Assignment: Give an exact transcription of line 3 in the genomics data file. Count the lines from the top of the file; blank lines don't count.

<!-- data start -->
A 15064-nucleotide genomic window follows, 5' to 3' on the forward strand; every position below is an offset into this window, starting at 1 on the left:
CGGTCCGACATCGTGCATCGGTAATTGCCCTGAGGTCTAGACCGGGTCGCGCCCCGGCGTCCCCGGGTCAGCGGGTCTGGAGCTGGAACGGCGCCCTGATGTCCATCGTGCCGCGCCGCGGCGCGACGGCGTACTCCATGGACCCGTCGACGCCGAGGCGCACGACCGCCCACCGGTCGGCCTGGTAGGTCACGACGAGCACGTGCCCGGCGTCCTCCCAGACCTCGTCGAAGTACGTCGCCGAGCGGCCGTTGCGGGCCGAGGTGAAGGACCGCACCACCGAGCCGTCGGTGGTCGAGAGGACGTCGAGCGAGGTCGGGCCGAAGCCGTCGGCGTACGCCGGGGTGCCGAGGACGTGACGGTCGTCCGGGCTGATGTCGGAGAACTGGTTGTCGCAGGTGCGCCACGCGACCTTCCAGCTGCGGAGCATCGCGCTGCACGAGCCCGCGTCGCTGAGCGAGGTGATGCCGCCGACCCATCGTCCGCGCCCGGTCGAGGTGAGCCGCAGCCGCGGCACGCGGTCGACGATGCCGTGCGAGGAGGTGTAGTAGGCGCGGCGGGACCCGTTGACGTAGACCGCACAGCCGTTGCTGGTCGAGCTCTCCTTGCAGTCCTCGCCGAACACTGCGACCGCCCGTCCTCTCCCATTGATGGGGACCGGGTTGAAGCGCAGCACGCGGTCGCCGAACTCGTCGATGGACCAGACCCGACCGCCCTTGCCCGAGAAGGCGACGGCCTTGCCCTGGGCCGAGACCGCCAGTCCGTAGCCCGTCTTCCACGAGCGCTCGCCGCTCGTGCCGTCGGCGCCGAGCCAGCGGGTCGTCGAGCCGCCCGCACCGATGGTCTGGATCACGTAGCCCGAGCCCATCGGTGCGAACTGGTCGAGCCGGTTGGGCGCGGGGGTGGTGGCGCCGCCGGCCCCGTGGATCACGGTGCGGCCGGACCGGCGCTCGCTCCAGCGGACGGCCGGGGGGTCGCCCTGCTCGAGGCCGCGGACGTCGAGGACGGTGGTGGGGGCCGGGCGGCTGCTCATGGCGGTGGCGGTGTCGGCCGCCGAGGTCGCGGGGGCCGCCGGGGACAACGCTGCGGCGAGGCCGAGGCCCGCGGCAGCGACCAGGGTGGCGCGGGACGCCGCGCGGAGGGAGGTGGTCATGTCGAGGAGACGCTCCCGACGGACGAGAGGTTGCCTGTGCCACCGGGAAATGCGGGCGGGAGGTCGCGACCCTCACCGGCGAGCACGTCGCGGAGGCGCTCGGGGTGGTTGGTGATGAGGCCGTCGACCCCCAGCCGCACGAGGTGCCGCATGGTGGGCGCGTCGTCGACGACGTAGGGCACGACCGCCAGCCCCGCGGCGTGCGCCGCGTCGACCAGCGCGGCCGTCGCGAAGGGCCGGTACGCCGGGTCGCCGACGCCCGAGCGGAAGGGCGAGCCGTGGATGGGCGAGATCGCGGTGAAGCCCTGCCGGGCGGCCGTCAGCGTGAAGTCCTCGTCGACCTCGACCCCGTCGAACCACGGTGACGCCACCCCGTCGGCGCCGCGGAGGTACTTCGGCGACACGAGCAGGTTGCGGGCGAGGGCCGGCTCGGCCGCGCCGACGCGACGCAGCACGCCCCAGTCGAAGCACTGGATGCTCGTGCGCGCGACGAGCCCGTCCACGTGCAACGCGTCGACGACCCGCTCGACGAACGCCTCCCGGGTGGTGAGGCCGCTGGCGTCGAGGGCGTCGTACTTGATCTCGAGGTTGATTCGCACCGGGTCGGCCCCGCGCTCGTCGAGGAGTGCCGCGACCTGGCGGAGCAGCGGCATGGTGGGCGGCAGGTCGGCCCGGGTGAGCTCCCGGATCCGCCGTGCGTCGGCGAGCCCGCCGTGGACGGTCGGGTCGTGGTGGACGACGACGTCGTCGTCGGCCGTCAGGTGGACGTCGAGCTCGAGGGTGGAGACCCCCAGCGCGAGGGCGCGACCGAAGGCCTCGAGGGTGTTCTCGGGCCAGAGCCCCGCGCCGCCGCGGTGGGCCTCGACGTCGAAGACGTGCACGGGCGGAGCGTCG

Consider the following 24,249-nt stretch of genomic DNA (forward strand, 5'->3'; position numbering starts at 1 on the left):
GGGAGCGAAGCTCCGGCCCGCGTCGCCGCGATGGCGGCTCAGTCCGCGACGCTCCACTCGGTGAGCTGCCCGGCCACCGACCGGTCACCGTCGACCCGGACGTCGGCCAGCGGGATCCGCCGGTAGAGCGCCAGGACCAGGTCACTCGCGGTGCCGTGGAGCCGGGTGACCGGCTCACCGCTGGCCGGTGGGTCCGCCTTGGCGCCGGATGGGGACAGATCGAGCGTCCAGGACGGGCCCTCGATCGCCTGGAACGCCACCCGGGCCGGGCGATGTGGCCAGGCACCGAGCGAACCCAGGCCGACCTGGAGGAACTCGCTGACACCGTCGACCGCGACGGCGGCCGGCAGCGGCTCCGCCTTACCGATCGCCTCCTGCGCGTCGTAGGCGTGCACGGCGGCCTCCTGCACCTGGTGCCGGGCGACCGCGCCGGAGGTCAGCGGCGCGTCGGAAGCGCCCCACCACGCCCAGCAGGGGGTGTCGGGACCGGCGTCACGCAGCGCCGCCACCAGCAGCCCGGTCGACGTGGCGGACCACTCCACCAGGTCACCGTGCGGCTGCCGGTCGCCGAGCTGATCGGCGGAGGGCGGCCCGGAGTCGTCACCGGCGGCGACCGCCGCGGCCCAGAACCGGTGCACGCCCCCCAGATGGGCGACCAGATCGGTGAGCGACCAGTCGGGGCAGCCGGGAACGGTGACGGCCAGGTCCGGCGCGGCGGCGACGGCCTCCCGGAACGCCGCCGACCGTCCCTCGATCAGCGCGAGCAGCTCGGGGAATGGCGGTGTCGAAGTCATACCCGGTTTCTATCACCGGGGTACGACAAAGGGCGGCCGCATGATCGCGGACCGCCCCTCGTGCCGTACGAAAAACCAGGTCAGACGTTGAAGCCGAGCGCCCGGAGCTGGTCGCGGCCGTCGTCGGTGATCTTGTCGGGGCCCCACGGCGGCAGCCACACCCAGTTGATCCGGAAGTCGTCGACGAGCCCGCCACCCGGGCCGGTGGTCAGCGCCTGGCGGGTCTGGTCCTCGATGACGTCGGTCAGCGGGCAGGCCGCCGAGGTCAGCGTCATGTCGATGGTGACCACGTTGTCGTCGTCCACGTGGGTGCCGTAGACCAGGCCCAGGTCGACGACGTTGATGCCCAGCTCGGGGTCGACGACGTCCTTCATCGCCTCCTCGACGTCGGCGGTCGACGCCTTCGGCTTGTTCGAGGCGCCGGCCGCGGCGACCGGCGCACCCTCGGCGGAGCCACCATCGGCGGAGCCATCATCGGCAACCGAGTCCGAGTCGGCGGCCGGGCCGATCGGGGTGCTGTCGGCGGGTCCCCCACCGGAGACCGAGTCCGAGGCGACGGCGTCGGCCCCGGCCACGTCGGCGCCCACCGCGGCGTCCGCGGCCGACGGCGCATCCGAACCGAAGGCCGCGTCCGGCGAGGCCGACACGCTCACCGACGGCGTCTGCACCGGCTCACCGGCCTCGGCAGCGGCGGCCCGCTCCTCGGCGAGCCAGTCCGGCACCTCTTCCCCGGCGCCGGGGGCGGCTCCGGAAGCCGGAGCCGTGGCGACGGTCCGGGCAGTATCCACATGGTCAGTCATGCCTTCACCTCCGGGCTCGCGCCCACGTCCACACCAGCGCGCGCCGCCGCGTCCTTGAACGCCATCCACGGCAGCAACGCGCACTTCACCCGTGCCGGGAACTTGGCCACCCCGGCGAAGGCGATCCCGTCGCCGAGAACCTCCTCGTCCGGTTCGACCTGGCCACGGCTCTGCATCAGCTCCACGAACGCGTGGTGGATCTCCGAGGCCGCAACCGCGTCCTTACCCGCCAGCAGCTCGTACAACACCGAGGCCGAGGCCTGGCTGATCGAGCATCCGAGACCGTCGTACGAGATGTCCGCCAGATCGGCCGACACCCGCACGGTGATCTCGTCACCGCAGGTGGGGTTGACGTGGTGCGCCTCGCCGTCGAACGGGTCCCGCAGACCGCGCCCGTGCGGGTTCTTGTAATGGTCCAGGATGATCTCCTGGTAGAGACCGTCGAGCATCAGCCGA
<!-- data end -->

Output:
Consider the following 24,249-nt stretch of genomic DNA (forward strand, 5'->3'; position numbering starts at 1 on the left):